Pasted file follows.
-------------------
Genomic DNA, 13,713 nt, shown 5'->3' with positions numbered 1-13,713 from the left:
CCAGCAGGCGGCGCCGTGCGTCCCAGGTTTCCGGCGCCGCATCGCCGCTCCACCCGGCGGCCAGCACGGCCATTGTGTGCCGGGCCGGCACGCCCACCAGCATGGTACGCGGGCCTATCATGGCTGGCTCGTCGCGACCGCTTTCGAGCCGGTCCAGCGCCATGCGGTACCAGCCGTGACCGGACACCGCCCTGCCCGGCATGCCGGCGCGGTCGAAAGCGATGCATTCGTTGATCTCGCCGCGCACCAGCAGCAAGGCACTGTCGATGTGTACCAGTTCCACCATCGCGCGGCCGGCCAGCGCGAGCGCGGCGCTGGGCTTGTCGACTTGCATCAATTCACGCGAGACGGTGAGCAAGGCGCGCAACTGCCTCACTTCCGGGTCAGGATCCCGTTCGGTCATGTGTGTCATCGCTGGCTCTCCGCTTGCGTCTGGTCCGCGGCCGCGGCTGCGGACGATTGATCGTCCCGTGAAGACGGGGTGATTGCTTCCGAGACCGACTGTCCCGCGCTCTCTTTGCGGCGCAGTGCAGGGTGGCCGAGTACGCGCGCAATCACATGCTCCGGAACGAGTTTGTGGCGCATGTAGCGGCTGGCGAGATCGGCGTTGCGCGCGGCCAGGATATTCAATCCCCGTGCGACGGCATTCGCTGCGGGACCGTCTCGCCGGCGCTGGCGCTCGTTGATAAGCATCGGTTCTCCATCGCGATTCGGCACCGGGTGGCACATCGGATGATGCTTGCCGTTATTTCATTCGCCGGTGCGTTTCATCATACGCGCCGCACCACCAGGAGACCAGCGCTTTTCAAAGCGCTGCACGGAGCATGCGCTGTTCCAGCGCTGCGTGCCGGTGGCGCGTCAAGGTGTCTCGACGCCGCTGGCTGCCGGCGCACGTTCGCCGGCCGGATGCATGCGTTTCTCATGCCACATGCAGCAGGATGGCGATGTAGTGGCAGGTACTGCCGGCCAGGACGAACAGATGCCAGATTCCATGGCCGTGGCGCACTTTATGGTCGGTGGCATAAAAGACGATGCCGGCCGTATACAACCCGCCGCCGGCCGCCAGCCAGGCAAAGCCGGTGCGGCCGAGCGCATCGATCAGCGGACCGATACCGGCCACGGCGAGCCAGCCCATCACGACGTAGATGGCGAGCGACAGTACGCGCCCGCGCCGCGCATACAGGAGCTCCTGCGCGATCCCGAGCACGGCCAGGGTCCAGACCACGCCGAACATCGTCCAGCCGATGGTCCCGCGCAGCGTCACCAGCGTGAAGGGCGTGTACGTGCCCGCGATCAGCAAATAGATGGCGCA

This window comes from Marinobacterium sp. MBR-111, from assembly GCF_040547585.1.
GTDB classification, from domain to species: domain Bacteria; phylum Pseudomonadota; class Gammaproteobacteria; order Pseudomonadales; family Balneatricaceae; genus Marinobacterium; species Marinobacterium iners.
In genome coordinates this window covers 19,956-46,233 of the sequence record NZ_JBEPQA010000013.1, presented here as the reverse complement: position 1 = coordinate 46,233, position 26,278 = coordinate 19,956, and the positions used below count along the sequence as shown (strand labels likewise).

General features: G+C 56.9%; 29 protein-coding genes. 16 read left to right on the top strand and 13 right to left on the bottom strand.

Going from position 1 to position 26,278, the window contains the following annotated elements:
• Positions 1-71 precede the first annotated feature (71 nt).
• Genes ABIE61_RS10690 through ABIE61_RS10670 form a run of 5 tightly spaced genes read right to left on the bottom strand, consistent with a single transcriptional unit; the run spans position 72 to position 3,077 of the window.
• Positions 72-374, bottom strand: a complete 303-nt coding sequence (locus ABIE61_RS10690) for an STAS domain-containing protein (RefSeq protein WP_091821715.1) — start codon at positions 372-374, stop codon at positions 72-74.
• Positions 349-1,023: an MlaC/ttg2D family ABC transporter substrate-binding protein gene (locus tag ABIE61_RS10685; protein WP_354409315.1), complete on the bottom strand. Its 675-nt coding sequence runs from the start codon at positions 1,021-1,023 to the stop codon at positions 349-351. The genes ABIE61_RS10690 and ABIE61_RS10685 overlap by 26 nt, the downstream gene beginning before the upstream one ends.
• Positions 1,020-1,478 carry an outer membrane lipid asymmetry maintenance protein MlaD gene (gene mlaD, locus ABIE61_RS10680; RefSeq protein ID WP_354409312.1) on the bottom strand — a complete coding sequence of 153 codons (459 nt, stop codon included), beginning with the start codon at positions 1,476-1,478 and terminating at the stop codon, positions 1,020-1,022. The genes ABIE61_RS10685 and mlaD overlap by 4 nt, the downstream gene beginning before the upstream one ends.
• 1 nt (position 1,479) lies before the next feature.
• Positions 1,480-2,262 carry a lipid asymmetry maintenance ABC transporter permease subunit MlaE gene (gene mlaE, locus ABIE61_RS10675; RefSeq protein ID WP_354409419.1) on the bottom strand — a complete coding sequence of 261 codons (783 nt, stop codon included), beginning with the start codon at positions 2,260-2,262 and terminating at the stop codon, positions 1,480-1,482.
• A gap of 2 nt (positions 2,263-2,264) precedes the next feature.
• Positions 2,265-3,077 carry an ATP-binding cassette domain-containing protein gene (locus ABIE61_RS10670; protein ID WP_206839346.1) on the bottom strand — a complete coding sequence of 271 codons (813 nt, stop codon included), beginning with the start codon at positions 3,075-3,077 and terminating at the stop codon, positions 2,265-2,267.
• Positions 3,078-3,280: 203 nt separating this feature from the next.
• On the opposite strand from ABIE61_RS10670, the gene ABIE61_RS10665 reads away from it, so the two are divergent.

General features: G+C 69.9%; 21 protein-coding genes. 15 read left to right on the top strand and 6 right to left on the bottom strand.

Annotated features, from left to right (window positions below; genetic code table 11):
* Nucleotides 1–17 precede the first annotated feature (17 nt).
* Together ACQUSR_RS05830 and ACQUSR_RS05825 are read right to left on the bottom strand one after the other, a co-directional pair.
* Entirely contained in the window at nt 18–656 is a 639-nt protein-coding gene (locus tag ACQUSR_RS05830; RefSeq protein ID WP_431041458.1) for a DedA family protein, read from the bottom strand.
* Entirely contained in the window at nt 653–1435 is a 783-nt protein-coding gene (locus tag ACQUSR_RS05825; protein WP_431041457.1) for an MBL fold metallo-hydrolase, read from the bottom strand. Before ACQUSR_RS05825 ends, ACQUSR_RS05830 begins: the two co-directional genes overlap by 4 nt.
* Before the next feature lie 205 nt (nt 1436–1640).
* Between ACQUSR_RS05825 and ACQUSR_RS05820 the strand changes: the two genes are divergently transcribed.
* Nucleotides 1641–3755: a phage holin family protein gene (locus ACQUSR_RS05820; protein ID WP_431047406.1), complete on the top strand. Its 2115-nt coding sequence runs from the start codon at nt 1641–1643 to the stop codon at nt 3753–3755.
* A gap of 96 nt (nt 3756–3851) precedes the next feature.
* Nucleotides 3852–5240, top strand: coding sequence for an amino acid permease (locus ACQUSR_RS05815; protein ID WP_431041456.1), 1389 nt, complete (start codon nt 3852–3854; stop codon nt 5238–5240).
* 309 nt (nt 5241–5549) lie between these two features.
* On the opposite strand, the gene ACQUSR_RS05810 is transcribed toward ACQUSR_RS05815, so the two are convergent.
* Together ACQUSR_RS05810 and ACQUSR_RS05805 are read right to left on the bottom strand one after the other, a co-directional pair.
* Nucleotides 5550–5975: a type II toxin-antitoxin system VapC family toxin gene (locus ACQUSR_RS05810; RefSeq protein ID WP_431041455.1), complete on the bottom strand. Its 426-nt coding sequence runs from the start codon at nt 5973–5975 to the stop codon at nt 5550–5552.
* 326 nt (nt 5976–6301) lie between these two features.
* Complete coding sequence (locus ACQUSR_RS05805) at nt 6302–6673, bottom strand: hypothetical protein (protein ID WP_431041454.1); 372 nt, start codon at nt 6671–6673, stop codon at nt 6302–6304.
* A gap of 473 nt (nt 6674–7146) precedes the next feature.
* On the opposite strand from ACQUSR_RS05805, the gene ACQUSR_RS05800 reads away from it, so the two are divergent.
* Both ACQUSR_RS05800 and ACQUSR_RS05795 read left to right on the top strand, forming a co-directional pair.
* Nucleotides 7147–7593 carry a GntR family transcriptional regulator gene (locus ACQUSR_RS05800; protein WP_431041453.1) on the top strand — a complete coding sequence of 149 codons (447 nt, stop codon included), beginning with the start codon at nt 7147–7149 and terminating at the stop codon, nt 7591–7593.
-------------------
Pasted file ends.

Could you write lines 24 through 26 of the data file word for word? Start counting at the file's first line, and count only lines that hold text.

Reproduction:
* Entirely contained in the window at nt 653–1435 is a 783-nt protein-coding gene (locus tag ACQUSR_RS05825; protein WP_431041457.1) for an MBL fold metallo-hydrolase, read from the bottom strand. Before ACQUSR_RS05825 ends, ACQUSR_RS05830 begins: the two co-directional genes overlap by 4 nt.
* Before the next feature lie 205 nt (nt 1436–1640).
* Between ACQUSR_RS05825 and ACQUSR_RS05820 the strand changes: the two genes are divergently transcribed.